The Beach Boys Today! was the 1965 eighth overall studio album by The Beach Boys. It marked a subtle shift in production technique and lyrical themes for the California based group. These changes were brought together by producer, composer, and vocalist Brian Wilson who had decided to move away from the surfing / cars / girls themes that had brought super-stardom to the group in the early 1960s and moved towards more mature themes with richer accompanying orchestration. This shift did not seem to deter the record’s pop success, as it reached the Top 10 in album charts on both sides of the Atlantic and spawned a trio of hit singles.
The origins of the Beach Boys date back to the late 1950s in when teenage brothers Brian, Dennis Wilson and Carl Wilson began mimicking the harmonies of vocal groups such as the Four Freshmen. Soon the Wilsons’ cousin Mike Love and Brian’s high school friend Al Jardine were writing and seeking a publishing deal under the name “The Pendletones”. In 1961, the band recorded a demo of their first original “Surfin'” and the following year the group signed with Capitol Records under their new name, The Beach Boys. Over the next two and a half years the group released seven studio albums and had seven Top 10 hits in the United States, an incredible streak of productivity and success which left the group exhausted. This stress, along with the difficult decision to dismiss the Brothers’ father Murray Wilson as the group’s manager, ultimately contributed to Brian suffering a panic attack in late 1964.
During the recording sessions for The Beach Boys Today! in January 1965, Wilson announced that he would stop touring with the group and concentrate solely on songwriting and record production. Brian also wanted to start separating the Beach Boys from their surfer image and more towards complex music with the use of richer instrumentation. When released in March 1965, The Beach Boys Today! featured a first side with mainly uptempo songs and a second side with mostly emotional ballads.
The Beach Boys Today! by The Beach Boys
|Released: March 8, 1965 (Capitol)
Produced by: Brian Wilson
Recorded: United Western Recorders, Gold Star Studios, & RCA Victor Studios, Hollywood, CA
|Do You Wanna Dance?
Good to My Baby
Don’t Hurt My Little Sister
When I Grow Up (To Be a Man)
Help Me, Rhonda
Dance, Dance, Dance
|Please Let Me Wonder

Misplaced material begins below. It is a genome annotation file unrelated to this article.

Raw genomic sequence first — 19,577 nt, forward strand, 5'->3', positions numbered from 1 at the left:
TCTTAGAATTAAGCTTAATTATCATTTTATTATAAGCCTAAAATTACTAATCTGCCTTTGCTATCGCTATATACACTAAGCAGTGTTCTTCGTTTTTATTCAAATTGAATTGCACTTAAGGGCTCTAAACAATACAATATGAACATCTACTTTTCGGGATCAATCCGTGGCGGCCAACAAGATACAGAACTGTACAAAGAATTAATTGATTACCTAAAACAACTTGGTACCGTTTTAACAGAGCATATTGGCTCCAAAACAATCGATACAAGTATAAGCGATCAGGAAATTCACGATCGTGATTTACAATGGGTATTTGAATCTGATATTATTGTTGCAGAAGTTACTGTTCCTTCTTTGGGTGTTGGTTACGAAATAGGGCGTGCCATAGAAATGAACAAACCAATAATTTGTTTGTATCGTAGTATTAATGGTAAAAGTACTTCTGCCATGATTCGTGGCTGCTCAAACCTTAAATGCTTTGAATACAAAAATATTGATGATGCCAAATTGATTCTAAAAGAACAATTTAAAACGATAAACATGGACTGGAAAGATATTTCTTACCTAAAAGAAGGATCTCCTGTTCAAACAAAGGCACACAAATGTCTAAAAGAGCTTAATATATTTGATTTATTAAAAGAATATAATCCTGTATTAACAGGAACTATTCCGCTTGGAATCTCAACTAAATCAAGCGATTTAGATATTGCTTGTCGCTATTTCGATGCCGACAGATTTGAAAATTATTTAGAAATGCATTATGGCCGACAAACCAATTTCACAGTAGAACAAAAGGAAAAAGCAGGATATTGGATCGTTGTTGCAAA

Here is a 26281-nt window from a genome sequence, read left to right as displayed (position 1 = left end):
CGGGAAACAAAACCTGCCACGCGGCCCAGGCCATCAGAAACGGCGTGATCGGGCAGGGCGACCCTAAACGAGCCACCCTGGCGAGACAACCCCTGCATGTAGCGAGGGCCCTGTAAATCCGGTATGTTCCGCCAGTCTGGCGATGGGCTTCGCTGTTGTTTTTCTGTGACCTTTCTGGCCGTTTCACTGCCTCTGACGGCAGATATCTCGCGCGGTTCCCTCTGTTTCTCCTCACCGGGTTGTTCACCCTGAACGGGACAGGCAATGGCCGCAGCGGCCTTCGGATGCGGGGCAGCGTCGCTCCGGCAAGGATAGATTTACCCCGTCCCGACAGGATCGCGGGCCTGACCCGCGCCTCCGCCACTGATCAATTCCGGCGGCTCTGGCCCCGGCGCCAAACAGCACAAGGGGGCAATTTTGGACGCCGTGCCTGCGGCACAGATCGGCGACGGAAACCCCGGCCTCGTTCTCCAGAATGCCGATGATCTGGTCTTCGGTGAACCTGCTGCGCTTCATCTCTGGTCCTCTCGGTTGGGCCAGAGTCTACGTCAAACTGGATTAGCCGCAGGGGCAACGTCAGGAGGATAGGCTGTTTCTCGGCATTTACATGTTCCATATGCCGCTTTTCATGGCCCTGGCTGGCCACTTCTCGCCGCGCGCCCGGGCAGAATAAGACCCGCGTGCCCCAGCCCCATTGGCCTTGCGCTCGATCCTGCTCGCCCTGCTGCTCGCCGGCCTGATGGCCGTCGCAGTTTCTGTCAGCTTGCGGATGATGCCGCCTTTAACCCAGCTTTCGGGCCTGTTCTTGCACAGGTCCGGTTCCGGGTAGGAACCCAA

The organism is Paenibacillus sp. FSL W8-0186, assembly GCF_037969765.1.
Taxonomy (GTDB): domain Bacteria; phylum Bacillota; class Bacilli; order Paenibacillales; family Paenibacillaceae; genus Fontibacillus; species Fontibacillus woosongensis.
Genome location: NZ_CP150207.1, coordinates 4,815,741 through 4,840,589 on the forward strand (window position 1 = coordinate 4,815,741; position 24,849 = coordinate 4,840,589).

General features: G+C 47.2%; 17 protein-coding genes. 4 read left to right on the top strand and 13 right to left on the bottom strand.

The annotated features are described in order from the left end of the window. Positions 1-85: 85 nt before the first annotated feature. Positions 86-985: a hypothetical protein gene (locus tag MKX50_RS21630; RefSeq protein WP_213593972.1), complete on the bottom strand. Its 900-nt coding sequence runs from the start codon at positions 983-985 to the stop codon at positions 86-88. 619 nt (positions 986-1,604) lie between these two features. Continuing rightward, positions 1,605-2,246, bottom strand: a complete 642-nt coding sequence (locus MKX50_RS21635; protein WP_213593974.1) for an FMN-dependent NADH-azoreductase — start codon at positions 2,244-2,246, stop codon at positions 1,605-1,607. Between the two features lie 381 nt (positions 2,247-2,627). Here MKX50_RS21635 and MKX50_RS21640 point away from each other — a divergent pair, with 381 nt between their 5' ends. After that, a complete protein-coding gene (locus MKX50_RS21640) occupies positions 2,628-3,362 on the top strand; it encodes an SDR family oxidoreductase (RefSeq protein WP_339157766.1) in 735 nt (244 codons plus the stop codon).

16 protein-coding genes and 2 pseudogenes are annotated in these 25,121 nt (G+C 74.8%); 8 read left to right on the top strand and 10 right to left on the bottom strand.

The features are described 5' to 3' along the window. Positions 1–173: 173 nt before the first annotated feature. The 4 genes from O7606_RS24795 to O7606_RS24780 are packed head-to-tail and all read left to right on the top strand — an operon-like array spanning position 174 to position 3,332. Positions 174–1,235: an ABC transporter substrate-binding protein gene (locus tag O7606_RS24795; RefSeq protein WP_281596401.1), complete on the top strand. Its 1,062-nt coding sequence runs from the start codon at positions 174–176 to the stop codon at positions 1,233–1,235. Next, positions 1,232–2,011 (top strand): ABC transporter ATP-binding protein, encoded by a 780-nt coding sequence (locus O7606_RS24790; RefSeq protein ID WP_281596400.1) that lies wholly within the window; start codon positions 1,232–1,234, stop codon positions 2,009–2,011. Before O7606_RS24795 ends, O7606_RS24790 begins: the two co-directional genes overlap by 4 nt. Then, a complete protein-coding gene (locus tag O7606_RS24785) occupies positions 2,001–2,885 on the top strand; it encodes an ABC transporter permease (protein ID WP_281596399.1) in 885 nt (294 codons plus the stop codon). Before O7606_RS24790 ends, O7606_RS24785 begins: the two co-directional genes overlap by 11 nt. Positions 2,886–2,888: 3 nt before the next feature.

I’m So Young
Kiss Me, Baby
She Knows Me Too Well
In the Back of My Mind
Bull Session with the ‘Big Daddy
|Brian Wilson – Piano, Organ, Bass, Vocals
Mike Love – Vocals, Percussion
Al Jardine – Guitars, Vocals
Carl Wilson – Guitars, Vocals
Dennis Wilson – Drums, Percussion, Vocals
The album starts immediately with “Do You Wanna Dance?”, a late fifties song by Bobby Freeman, updated with rich production and featuring drummer Dennis Wilson on lead vocals. Despite being released as the B-side of a single, this Beach Boys’ version reached the Top 20 in the United States. “Good to My Baby” follows with an interesting rotating guitar riff and dual lead vocals by Love and Brian Wilson. “Don’t Hurt My Little Sister” is the most complex composition of the early tracks, an upbeat rocker with a bright guitar riff, that dissolves into an air of sadness as the descending chorus pattern progresses. The lyrics are based on Wilson’s complicated feelings for his wife Marilyn and her younger sisters.
“When I Grow Up (To Be a Man)” is a crossroads song lyrically as Brian discusses his anxieties about becoming an adult. Musically this track is rich with melodic harmonies and with the presence of a vibraphone throughout. “Help Me, Rhonda” is the definitive hit from the album as well as the first and only song to reach three minutes in length. With Jardine on lead vocals, this single reached number one in the US, the second chart-topper by the group. On “Dance, Dance, Dance” the group progresses further in the pure rock direction with the strong presence of co-writer Carl Wilson’s guitar and a consistently upward motion overall.
The ballad filled second side begins with “Please Let Me Wonder”, with this mellow track featuring a Western-like backing and the usual over-the-top harmonies. The William Tyus cover “I’m So Young” is a doo-wop ballad with Phil Spector-like snare/tambourine hits, as “Kiss Me, Baby” vocals are exquisitely delivered. On “She Knows Me Too Well” Brian Wilson stretches the upper limit of his vocal range in the choruses, while “In the Back of My Mind” is a complete departure from the rest of the song as Dennis Wilson providing solo lead vocals on this melancholy track in 6/8 time.
The Beach Boys Today! was a commercial success as it climbed into the Top 10 on both sides of the Atlantic. Brian Wilson was replaced temporarily by Glen Campbell and then permanently Bruce Johnson for live performances while he delved even deeper into developing new studio methods.
Part of Classic Rock Review’s celebration 1965 albums.